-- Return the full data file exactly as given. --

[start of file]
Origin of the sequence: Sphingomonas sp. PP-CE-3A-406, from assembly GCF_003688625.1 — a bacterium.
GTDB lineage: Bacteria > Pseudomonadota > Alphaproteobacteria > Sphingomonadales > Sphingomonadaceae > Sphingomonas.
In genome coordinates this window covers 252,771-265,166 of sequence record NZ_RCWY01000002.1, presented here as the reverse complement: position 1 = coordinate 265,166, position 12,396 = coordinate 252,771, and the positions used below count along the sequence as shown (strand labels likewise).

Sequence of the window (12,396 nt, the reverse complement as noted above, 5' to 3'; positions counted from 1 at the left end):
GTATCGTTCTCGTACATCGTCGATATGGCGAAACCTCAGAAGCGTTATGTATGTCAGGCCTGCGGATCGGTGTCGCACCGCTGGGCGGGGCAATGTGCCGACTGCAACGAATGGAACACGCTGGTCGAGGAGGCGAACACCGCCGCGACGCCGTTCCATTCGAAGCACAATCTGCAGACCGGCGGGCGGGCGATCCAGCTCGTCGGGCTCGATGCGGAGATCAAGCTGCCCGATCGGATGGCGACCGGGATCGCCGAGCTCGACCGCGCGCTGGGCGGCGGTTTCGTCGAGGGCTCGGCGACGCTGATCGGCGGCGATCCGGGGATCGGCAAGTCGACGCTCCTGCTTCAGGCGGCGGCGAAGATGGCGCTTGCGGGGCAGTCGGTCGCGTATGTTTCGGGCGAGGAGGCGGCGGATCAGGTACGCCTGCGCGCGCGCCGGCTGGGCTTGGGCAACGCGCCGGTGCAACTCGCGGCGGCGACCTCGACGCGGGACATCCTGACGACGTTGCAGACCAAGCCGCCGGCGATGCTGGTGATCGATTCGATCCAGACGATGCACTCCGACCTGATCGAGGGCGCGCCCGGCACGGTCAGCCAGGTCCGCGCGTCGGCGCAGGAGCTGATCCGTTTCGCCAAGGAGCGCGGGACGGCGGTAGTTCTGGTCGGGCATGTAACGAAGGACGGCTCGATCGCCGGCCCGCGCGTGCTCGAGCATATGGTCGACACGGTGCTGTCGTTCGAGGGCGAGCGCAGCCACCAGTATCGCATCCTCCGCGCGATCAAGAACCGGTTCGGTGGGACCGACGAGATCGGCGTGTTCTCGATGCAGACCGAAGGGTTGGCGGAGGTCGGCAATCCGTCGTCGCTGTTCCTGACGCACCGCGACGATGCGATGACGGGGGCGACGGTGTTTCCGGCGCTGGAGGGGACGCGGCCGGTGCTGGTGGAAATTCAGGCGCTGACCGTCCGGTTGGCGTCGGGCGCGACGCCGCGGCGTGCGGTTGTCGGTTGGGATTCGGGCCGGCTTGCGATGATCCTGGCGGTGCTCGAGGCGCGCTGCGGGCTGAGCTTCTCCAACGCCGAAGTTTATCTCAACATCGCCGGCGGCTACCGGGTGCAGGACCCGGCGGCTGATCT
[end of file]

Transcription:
Origin of the sequence: Sphingomonas sp. PP-CE-3A-406, from assembly GCF_003688625.1 — a bacterium.
GTDB lineage: Bacteria > Pseudomonadota > Alphaproteobacteria > Sphingomonadales > Sphingomonadaceae > Sphingomonas.
In genome coordinates this window covers 252,771-265,166 of sequence record NZ_RCWY01000002.1, presented here as the reverse complement: position 1 = coordinate 265,166, position 12,396 = coordinate 252,771, and the positions used below count along the sequence as shown (strand labels likewise).

Sequence of the window (12,396 nt, the reverse complement as noted above, 5' to 3'; positions counted from 1 at the left end):
GTATCGTTCTCGTACATCGTCGATATGGCGAAACCTCAGAAGCGTTATGTATGTCAGGCCTGCGGATCGGTGTCGCACCGCTGGGCGGGGCAATGTGCCGACTGCAACGAATGGAACACGCTGGTCGAGGAGGCGAACACCGCCGCGACGCCGTTCCATTCGAAGCACAATCTGCAGACCGGCGGGCGGGCGATCCAGCTCGTCGGGCTCGATGCGGAGATCAAGCTGCCCGATCGGATGGCGACCGGGATCGCCGAGCTCGACCGCGCGCTGGGCGGCGGTTTCGTCGAGGGCTCGGCGACGCTGATCGGCGGCGATCCGGGGATCGGCAAGTCGACGCTCCTGCTTCAGGCGGCGGCGAAGATGGCGCTTGCGGGGCAGTCGGTCGCGTATGTTTCGGGCGAGGAGGCGGCGGATCAGGTACGCCTGCGCGCGCGCCGGCTGGGCTTGGGCAACGCGCCGGTGCAACTCGCGGCGGCGACCTCGACGCGGGACATCCTGACGACGTTGCAGACCAAGCCGCCGGCGATGCTGGTGATCGATTCGATCCAGACGATGCACTCCGACCTGATCGAGGGCGCGCCCGGCACGGTCAGCCAGGTCCGCGCGTCGGCGCAGGAGCTGATCCGTTTCGCCAAGGAGCGCGGGACGGCGGTAGTTCTGGTCGGGCATGTAACGAAGGACGGCTCGATCGCCGGCCCGCGCGTGCTCGAGCATATGGTCGACACGGTGCTGTCGTTCGAGGGCGAGCGCAGCCACCAGTATCGCATCCTCCGCGCGATCAAGAACCGGTTCGGTGGGACCGACGAGATCGGCGTGTTCTCGATGCAGACCGAAGGGTTGGCGGAGGTCGGCAATCCGTCGTCGCTGTTCCTGACGCACCGCGACGATGCGATGACGGGGGCGACGGTGTTTCCGGCGCTGGAGGGGACGCGGCCGGTGCTGGTGGAAATTCAGGCGCTGACCGTCCGGTTGGCGTCGGGCGCGACGCCGCGGCGTGCGGTTGTCGGTTGGGATTCGGGCCGGCTTGCGATGATCCTGGCGGTGCTCGAGGCGCGCTGCGGGCTGAGCTTCTCCAACGCCGAAGTTTATCTCAACATCGCCGGCGGCTACCGGGTGCAGGACCCGGCGGCTGATCT